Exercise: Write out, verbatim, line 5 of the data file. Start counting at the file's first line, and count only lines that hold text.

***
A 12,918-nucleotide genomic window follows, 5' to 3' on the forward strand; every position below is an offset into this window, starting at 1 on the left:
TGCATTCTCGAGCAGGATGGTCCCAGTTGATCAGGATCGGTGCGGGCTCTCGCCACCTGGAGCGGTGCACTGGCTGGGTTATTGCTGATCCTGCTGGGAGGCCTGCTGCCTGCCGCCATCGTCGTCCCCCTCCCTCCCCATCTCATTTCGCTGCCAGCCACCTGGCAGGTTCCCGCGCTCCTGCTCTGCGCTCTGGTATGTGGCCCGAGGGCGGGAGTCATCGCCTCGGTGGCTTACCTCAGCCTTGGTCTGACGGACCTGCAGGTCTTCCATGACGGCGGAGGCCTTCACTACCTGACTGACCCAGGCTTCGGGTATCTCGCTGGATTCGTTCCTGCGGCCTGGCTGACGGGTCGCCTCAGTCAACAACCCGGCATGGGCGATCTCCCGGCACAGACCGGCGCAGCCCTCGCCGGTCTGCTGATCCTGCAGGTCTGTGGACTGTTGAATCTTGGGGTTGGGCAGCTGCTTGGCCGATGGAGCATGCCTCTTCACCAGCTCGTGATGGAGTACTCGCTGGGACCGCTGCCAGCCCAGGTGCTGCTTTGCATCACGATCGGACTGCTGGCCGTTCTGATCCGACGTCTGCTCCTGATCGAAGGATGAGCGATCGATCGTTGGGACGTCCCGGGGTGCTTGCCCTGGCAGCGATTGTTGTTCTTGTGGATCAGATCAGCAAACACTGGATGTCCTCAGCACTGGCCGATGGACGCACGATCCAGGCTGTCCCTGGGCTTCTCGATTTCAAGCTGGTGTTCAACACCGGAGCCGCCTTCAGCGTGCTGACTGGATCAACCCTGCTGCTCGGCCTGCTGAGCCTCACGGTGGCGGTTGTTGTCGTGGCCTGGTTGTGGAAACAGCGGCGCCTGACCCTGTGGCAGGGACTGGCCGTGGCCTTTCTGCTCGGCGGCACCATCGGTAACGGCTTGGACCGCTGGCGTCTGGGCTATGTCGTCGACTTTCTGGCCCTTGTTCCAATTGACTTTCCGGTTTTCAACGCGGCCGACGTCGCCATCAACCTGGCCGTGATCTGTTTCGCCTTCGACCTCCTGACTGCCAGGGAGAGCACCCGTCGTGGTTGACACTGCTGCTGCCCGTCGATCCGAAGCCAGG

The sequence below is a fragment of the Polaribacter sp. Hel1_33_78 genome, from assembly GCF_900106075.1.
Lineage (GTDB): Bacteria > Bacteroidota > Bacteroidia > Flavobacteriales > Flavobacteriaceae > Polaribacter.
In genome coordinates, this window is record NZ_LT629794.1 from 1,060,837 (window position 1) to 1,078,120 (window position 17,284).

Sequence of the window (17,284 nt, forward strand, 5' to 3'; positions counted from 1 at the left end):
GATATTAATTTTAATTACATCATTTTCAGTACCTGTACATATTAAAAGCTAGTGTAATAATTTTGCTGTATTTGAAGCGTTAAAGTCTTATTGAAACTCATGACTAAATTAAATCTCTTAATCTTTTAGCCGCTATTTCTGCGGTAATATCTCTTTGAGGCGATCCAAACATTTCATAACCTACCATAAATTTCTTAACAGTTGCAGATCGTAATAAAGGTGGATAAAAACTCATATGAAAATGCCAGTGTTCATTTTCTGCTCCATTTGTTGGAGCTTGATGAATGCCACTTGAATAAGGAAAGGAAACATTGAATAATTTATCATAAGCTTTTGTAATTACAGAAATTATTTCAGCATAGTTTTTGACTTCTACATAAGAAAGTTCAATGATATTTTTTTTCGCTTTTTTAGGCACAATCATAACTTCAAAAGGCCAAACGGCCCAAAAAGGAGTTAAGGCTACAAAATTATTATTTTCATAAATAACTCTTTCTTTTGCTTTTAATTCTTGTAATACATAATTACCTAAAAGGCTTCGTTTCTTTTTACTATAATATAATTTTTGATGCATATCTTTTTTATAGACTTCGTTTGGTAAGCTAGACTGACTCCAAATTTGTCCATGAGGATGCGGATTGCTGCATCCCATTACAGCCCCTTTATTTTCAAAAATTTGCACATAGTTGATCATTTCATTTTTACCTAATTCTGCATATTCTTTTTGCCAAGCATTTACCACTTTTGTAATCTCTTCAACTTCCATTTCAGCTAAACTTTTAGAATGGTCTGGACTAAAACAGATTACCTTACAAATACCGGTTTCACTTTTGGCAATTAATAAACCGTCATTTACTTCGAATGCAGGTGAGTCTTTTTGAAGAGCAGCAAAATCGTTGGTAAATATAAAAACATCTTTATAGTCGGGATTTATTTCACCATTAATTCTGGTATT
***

In genome coordinates, this window is record NZ_LT629794.1 from 1,060,837 (window position 1) to 1,078,120 (window position 17,284).